are organisations that provide the resources, including the specialised staff, to select, structure, offer intellectual access to, interpret, distribute, preserve the integrity of, and ensure the persistence over time of collections of digital works so that they are readily and economically available for use by a defined community or set of communities.
In a sense, going by this definition, any library that has allocated any resource (including staffing) to making digital works available for use by one or more target communities would already have a digital library.
Though an instrument that has widened the possibilities of design and deliveries of services; the presence of digital libraries can also be a rather perplexing one. Are they substitutes or perfect complements of traditional libraries? What is the future of libraries, given the changing circumstances and conditions of the larger societies? For the purpose of this article it is necessary to return to the historical beginnings of libraries; though this is not intended to be an exhaustive historical account.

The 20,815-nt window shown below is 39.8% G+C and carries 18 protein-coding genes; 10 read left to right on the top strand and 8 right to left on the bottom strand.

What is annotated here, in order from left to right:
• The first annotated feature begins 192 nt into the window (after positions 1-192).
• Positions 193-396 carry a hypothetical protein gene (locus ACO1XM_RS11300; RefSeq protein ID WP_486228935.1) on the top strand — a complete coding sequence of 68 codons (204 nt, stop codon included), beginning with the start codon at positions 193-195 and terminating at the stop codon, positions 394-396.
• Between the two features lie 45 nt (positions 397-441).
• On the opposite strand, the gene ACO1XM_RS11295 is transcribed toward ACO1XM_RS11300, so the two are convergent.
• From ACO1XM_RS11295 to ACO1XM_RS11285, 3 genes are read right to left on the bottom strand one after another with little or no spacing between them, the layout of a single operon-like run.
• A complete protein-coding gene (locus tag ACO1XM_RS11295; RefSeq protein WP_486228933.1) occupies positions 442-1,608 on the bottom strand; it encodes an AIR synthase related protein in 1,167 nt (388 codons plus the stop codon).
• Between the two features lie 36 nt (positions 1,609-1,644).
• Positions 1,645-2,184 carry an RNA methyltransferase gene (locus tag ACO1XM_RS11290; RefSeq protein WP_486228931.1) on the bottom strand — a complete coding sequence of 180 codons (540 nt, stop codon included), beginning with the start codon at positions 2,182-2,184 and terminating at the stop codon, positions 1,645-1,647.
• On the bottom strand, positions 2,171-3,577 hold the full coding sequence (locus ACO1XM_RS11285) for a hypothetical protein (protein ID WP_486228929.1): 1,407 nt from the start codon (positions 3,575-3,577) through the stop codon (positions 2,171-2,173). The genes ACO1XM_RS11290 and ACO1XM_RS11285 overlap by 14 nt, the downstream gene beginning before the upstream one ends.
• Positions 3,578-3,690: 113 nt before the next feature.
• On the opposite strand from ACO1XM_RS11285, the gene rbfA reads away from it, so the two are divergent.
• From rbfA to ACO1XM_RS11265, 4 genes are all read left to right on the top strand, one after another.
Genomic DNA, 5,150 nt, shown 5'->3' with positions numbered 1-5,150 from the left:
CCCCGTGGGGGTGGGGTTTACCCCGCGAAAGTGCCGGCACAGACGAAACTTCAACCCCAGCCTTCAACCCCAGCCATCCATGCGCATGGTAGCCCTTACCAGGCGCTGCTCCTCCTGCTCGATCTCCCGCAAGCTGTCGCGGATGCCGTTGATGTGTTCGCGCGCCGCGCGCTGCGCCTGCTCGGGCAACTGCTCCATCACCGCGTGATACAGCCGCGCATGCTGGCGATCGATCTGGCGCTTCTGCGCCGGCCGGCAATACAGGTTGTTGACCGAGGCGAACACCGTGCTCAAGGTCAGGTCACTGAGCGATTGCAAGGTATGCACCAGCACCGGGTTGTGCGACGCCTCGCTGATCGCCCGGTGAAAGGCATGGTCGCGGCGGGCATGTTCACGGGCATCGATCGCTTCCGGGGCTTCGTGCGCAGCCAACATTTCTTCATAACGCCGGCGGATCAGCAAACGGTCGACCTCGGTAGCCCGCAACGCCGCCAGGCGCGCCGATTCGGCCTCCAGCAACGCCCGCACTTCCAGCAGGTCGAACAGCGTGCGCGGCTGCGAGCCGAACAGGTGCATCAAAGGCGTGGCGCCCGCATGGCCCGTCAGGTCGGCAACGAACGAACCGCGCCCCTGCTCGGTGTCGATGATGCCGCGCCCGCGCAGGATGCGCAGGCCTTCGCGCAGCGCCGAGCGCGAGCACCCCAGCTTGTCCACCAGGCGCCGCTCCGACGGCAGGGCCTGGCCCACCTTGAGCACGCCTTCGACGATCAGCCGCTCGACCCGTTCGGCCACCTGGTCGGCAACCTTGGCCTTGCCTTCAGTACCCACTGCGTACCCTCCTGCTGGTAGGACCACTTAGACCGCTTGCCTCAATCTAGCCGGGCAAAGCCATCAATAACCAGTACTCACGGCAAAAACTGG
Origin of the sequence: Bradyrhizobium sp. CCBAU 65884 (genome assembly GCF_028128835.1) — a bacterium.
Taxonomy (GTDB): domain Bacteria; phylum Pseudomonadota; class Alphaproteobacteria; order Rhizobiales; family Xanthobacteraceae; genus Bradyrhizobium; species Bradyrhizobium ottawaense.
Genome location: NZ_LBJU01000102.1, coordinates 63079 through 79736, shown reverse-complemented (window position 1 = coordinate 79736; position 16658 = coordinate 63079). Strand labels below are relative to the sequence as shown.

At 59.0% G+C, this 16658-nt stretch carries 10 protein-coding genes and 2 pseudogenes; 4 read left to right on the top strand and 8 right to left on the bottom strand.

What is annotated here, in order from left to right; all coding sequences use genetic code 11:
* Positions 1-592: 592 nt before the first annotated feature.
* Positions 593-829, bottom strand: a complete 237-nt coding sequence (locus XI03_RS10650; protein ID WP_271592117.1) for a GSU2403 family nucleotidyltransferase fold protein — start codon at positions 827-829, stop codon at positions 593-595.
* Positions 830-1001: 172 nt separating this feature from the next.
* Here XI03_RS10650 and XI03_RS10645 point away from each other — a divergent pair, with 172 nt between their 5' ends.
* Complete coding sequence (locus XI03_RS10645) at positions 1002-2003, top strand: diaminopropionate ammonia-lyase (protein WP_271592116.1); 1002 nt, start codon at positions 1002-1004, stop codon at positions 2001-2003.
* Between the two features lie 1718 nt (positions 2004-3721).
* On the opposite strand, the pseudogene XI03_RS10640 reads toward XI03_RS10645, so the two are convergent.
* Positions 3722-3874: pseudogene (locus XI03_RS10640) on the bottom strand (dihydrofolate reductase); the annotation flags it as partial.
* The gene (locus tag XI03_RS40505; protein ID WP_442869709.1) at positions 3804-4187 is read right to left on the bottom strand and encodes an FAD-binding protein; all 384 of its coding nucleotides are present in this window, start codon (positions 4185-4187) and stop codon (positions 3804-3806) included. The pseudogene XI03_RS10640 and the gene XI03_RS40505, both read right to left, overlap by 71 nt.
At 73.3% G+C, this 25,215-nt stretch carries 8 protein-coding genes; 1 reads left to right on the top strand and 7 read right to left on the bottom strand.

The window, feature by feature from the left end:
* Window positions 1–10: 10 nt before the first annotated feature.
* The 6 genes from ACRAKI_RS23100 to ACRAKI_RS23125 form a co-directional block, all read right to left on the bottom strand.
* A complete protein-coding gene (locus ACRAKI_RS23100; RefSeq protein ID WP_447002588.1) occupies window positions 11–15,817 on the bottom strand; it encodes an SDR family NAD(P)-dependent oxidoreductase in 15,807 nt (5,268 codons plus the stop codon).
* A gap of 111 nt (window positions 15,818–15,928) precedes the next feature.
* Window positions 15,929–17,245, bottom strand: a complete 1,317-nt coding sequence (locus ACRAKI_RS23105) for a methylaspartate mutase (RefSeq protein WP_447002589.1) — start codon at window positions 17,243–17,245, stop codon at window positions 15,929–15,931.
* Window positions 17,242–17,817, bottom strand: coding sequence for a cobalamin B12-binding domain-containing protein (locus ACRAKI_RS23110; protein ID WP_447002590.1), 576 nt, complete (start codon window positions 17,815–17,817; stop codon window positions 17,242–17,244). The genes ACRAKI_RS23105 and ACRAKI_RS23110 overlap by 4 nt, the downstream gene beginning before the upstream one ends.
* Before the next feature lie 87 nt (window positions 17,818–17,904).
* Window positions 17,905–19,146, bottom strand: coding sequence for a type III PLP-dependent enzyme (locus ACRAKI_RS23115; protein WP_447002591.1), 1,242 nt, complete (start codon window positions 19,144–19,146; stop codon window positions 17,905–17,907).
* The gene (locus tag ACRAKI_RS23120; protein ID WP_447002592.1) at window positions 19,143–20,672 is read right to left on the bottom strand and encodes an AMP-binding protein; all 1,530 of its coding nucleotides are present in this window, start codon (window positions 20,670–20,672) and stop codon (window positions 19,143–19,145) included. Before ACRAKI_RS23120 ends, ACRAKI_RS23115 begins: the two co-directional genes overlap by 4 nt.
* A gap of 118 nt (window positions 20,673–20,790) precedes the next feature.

Due to space limitations the discussion is focused on libraries in the European ancient world. The discussion begins with an account of the first mega library of the ancient world: the Library of Alexandria. From there the discussion leads on, from the decline of knowledge and libraries during the dark ages till the renaissance period, a time of great revelations in knowledge when many geniuses and inventors also emerged. The renaissance period also reflected the rise of a new order for libraries—with the growth of university libraries and a society that were largely pursuing literacy and knowledge.
After drawing insights from the European accounts of technological use and transformations in libraries, the article will then focus on a more recent piece of library history: digital libraries. Are they replacements of libraries as new centres of knowledge or are they essential complements to libraries?Top
A Very Short History